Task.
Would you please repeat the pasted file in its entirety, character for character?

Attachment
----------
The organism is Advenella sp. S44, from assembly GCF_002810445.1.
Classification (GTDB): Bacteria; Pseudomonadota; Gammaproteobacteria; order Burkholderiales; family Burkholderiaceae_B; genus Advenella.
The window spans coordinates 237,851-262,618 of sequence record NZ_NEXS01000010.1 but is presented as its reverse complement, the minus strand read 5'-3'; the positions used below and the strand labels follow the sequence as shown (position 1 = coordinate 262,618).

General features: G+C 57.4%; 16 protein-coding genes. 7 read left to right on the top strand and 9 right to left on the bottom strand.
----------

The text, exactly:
The organism is Advenella sp. S44, from assembly GCF_002810445.1.
Classification (GTDB): Bacteria; Pseudomonadota; Gammaproteobacteria; order Burkholderiales; family Burkholderiaceae_B; genus Advenella.
The window spans coordinates 237,851-262,618 of sequence record NZ_NEXS01000010.1 but is presented as its reverse complement, the minus strand read 5'-3'; the positions used below and the strand labels follow the sequence as shown (position 1 = coordinate 262,618).

General features: G+C 57.4%; 16 protein-coding genes. 7 read left to right on the top strand and 9 right to left on the bottom strand.